I’m using Processor Expert components for nearly every Freescale (now NXP) projects: for S08, S12, ColdFire, DSC and especially all the different NXP Kinetis devices. Not only because it makes software development fast and easy and allows re-use of software, but as well because Processor Expert has a good way to pack and distribute software components. Unfortunately Processor Expert is not any more included for the new Kinetis devices (see “First NXP Kinetis SDK Release: SDK V2.0 with Online On-Demand Package Builder“). So I have looked into an alternative and hopefully vendor neutral way to build and distribute software packages using CMSIS-Pack.
New in this release:
- Segger SystemViewer: Upgraded to V2.30, added stack high-water mark
- Segger RTT: fixed BASEPRI issue on Cortex M4 for critical sections
- Utility: Fixed issue with Utility module and Kinetis SDK (usage of ‘byte’)
- USB CDC: property to specify USB device current usage, new status getter functions.
I have been asked to provide a command line shell example for a bare-metal (no RTOS) application, so here we go!
Having a way to communicate to the firmware on a board is essential for most of my projects: it is simply, incredibly helpful and easy to do (see “A Shell for the Freedom KL25Z Board“). This tutorial shows how to add a simple command line shell to the NXP Freedom board which then can be extended as necessary.
With the start of the new year 2016 I have published a new McuOnEclipse component release with the following major updates:
- Updated Segger SystemView and Real Time Transfer (RTT): added terminal functions and extra interfaces
- Improved USB CDC with serial number handing
- FreeRTOS TaskList shell command
- USB Stack: added MSD Host support for MCF52259, added support for K24FN120 and for the 100 MHz K20 devices
- New NEOMatrix component for Adafruit NeoPixel Matrix displays
In many of my embedded projects I’m using successfully the Nordic Semiconductor nRF24L01+ (see “Tutorial: Nordic Semiconductor nRF24L01+ with the Freescale FRDM-K64F Board“) and the HC-06 Bluetooth transceivers (see “Getting Bluetooth Working with JY-MCU BT_BOARD V1.06“) for wireless communication. However, the nRF24L01+ is using a proprietary protocol, and the HC-06 does not work with Apple products (it does very well with Android devices). To close that gap I decided to add Bluetooth Low Energy (BLE, or Bluetooth 4.x). So this post is about how to add Bluetooth Low Energy (BLE) to NXP (formerly Freescale) Kinetis devices:
For my home automation project with openHAB I want to attach Freescale (now NXP) FRDM (Freedom) boards so they can take care about the realtime aspects and to act as gateways to my other systems. One way is to use USB CDC (Serial over USB) as communication channel. USB has the advantage that it powers the board, plus I can attach multiple devices: up to four on the Raspberry Pi 2 and even more with using a USB hub. In a standard configuration with a USB WiFi and a USB HID (mouse plus keyboard) dongle I still can attach two Freescale (ahem, NXP) Freedom boards to the Raspberry Pi:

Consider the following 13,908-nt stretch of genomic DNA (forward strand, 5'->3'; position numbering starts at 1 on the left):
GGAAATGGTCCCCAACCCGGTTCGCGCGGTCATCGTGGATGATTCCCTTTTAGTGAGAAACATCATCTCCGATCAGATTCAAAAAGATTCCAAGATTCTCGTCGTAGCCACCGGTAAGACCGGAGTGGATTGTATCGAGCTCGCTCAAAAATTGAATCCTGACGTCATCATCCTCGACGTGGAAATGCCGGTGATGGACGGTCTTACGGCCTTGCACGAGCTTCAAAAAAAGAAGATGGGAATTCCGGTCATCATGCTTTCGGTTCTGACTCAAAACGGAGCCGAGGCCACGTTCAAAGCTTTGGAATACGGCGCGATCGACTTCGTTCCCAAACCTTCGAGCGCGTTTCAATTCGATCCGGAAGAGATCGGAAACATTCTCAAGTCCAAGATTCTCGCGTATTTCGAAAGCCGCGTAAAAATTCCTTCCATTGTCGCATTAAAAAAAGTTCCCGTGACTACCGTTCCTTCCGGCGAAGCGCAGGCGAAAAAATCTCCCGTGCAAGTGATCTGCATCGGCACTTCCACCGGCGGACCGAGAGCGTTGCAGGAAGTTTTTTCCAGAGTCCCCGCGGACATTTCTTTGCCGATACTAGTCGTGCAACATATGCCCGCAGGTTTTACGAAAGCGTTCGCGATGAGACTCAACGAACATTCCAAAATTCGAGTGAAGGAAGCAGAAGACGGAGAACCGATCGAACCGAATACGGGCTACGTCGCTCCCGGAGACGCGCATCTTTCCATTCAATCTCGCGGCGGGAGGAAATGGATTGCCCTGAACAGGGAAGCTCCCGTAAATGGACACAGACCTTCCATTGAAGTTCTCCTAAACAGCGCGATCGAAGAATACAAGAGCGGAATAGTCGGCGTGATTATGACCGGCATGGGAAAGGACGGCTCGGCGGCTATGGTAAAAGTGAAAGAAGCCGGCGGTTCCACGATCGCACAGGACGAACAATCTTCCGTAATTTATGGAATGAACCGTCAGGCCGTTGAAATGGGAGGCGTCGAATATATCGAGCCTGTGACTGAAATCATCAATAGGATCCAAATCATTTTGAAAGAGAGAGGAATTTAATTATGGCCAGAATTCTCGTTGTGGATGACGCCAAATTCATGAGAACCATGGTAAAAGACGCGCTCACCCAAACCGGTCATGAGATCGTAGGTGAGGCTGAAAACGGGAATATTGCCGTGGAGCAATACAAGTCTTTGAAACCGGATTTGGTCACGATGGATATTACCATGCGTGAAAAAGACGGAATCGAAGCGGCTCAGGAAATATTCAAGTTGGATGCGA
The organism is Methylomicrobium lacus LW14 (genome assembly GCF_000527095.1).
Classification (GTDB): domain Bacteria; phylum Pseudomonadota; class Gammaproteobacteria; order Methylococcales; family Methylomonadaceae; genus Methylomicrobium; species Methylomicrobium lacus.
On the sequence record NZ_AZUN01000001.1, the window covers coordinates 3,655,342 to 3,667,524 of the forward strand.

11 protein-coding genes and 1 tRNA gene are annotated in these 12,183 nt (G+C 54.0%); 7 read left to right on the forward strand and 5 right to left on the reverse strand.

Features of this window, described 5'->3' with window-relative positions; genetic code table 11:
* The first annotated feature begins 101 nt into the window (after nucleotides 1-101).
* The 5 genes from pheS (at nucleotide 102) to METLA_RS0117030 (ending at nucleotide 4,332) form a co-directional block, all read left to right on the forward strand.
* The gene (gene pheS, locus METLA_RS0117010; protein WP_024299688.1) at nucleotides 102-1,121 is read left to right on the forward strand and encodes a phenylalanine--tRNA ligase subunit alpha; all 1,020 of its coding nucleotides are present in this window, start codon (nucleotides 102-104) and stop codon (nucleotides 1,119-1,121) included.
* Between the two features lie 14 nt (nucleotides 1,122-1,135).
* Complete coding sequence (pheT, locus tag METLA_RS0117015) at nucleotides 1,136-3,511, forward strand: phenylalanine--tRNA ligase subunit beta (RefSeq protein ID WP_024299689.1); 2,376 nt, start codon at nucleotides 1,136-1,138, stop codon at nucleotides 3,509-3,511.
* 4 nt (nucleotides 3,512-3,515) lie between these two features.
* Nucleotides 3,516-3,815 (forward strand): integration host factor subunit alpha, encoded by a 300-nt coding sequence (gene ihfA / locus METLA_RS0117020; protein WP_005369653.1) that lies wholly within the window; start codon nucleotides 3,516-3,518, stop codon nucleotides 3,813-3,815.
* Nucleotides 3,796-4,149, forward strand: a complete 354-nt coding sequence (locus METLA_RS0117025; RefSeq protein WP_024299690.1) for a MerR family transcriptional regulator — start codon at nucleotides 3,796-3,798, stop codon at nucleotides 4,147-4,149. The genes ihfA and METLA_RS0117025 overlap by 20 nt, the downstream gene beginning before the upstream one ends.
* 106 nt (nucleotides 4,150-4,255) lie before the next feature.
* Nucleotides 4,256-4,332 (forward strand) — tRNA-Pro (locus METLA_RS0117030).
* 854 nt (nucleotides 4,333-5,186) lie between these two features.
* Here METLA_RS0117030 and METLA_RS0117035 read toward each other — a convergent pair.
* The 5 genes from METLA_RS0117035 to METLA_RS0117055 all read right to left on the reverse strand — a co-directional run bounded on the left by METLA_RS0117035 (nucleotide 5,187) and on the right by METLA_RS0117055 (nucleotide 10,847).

A lot of good things happened in the last three weeks, so here is a new updated McuOnEclipse component release, with the following main improvements:
- Updated Segger RTT component
- New Segger SystemView component
- FreeRTOS ‘tasklist’ shell command
- FreeRTOS with support for Segger SystemView
One of the most important aspects for developing complex realtime applications is get insights into what is going on the target. Segger just has released a free tool which gives an incredible useful insight view and visualization:
Time is flying fast, time for another McuOnEclipse components release on SourceForge with the following main changes and features:
- New component for Segger RTT makes adding a console communication interface super easy (and fast!)
- RTT support for the command line Shell component
- RTT component used for Percepio FreeRTOS Tracing
- Updated USB component, support for USB CDC blocking/waiting and endpoint configuration
- Updated FreeRTOS to V8.2.3, memory heap selection improved and setting for time slicing
- RingBuffer implements a Delete() method
- Extended Kinetis SDK support in components, added by default
On SourceForge I have published an update of the McuOnEclipse software components, with following major changes:
- FreeRTOS updated to version V8.2.2 which comes with TLS (Thread Local Storage) support and GDB debug helpers.